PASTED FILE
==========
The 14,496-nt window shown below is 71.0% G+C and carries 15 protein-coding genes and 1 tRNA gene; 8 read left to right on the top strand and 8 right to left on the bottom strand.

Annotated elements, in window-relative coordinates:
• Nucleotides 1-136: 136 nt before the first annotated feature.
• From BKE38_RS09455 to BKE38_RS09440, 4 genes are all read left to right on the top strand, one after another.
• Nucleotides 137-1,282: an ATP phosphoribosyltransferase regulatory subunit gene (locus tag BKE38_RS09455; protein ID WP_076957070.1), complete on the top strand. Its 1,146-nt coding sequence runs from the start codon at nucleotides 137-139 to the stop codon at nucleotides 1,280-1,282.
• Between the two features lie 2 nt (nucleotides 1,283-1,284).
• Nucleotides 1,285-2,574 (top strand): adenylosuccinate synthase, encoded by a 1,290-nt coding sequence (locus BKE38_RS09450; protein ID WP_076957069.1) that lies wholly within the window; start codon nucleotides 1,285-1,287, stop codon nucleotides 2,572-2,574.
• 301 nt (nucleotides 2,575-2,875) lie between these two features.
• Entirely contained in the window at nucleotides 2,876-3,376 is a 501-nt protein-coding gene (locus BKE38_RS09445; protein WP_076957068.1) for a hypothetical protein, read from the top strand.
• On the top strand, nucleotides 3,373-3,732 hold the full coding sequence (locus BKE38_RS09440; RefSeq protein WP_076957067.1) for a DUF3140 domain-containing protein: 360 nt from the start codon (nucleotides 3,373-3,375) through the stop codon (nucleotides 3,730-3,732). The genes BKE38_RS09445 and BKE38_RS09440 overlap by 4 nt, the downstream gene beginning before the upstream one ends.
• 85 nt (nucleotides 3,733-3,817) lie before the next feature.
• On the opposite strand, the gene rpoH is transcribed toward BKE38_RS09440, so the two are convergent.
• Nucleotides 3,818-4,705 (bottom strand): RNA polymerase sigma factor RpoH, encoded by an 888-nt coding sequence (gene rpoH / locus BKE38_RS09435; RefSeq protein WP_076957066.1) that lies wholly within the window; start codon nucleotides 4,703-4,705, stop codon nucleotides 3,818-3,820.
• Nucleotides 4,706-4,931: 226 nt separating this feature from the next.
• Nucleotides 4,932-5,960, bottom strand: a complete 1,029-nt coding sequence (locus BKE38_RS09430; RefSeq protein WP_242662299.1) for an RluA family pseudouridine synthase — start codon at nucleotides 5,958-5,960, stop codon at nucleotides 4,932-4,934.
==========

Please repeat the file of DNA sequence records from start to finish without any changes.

The 14,496-nt window shown below is 71.0% G+C and carries 15 protein-coding genes and 1 tRNA gene; 8 read left to right on the top strand and 8 right to left on the bottom strand.

Annotated elements, in window-relative coordinates:
• Nucleotides 1-136: 136 nt before the first annotated feature.
• From BKE38_RS09455 to BKE38_RS09440, 4 genes are all read left to right on the top strand, one after another.
• Nucleotides 137-1,282: an ATP phosphoribosyltransferase regulatory subunit gene (locus tag BKE38_RS09455; protein ID WP_076957070.1), complete on the top strand. Its 1,146-nt coding sequence runs from the start codon at nucleotides 137-139 to the stop codon at nucleotides 1,280-1,282.
• Between the two features lie 2 nt (nucleotides 1,283-1,284).
• Nucleotides 1,285-2,574 (top strand): adenylosuccinate synthase, encoded by a 1,290-nt coding sequence (locus BKE38_RS09450; protein ID WP_076957069.1) that lies wholly within the window; start codon nucleotides 1,285-1,287, stop codon nucleotides 2,572-2,574.
• 301 nt (nucleotides 2,575-2,875) lie between these two features.
• Entirely contained in the window at nucleotides 2,876-3,376 is a 501-nt protein-coding gene (locus BKE38_RS09445; protein WP_076957068.1) for a hypothetical protein, read from the top strand.
• On the top strand, nucleotides 3,373-3,732 hold the full coding sequence (locus BKE38_RS09440; RefSeq protein WP_076957067.1) for a DUF3140 domain-containing protein: 360 nt from the start codon (nucleotides 3,373-3,375) through the stop codon (nucleotides 3,730-3,732). The genes BKE38_RS09445 and BKE38_RS09440 overlap by 4 nt, the downstream gene beginning before the upstream one ends.
• 85 nt (nucleotides 3,733-3,817) lie before the next feature.
• On the opposite strand, the gene rpoH is transcribed toward BKE38_RS09440, so the two are convergent.
• Nucleotides 3,818-4,705 (bottom strand): RNA polymerase sigma factor RpoH, encoded by an 888-nt coding sequence (gene rpoH / locus BKE38_RS09435; RefSeq protein WP_076957066.1) that lies wholly within the window; start codon nucleotides 4,703-4,705, stop codon nucleotides 3,818-3,820.
• Nucleotides 4,706-4,931: 226 nt separating this feature from the next.
• Nucleotides 4,932-5,960, bottom strand: a complete 1,029-nt coding sequence (locus BKE38_RS09430; RefSeq protein WP_242662299.1) for an RluA family pseudouridine synthase — start codon at nucleotides 5,958-5,960, stop codon at nucleotides 4,932-4,934.